Difference between revisions of "Athens"
Revision as of 16:08, 9 January 2005
Athens (Αθήνα, Athína) is the capital city of Greece with a metropolitan population of 3.7 million inhabitants. In many ways the birthplace of Classical Greece, and therefore of Western civilization.....
Athens was the host of the 2004 Summer Olympic Games.
Athens is big, brash and frenetic, but has a wonderful charm all of its own. All too often tourists' perceptions are clouded by the fact that they overnight in Athens on their way to or from the Greek islands, and so the extent of their Athens experience amounts to a quick view of the mostly grotty town of Piraeus, a cheap hotel, and maybe the Acropolis in scorching summer heat if they're lucky. Athens, however, has a lot more to offer....
Given that the Olympic Games took place in Athens in August 2004, much work was done in the months and years running up to the Games in order to brighten up Athens and give it a more efficient infrastructure.
Athens displays a bewildering mix of architectural styles from across the centuries and under many influences, making it a fascinating place to visit. A European Union-sponsored aims to help in Discovering Contemporary Architecture in Athens by means of multimedia presentation and guided walks.
Spring and late autumn are the best times to visit Athens. Summer can be extremely hot, 40 degree days, sometimes compounded by humidity.... but you can be lucky! Winter is definitely low season, being somewhat chilly with the occasional rainy day, but also an ideal time to save money while enjoying the city without countless other travellers and tourists.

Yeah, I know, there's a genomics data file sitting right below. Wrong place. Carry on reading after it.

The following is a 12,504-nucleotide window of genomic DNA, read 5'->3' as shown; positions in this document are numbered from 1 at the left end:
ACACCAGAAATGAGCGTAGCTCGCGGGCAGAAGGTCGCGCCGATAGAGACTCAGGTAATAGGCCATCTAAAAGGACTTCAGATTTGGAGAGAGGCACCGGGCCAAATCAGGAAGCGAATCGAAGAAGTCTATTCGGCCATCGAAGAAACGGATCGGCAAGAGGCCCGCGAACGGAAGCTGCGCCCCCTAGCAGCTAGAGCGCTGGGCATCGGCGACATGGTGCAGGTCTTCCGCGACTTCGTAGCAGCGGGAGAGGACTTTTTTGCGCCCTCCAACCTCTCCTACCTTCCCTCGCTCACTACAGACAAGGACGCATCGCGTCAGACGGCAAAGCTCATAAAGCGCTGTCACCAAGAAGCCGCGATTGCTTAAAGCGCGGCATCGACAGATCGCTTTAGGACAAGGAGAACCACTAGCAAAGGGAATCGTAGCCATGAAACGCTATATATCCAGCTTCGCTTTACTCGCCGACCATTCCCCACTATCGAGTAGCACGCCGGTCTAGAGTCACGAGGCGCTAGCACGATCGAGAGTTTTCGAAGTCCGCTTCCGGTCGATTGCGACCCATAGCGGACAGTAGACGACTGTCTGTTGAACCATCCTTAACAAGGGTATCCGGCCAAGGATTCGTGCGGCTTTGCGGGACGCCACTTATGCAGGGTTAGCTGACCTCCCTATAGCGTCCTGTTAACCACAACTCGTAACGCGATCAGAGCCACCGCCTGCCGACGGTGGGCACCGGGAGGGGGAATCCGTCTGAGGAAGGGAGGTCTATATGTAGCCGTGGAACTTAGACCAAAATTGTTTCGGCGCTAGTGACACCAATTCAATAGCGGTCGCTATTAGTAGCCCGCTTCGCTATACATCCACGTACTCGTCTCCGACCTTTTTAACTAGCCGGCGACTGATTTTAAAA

Athens has something of a reputation for being Europe's smog capital, the most polluted city on the continent.... While this was once true (and the memory dies hard), it is now quite undeserved. For the last decade or more, massive clean ups have been in force, older vehicles and buses were withdrawn from the roads, industries were moved out of the city centre and the Metro has been expanded. Whilst peak hour can still be a bit smoggy on the main roads, most days the skies are clear and azure blue.
The sprawling city is bounded on three sides by Mt Hymettos, Mt Parnitha and Mt Pendeli; whilst inside Athens are eight hills (one more than Rome!), the Acropolis and Lykavittos being the most prominent. These hills provide a refuge from the noise and commotion of the crowded city streets, offering amazing views down to Saronic Gulf, Athens' boundary with the Aegean Sea on its southern side. The streets of Athens (clearly signposted in Greek and English) now meld imperceptibly into Piraeus, the city's ancient (and still bustling) port.
Most things of interest to travellers can be found within a relatively small area surrounding the city centre at Syntagma Square (Plateia Syntagmatos). This epicentre is surrounded by the districts of the Plaka to the south, Monastiraki to the west, Kolonaki to the east and Omonia to the north. Further afield is the port of Athens, the Piraeus....
Athens International Airport (Eleftherios Venizelos) is situated 27 km (17 miles) east of the city center at Spata. This well-appointed airport opened in 2001, raising the comfort levels of travelling to Athens and Greece by a phenomenal degree.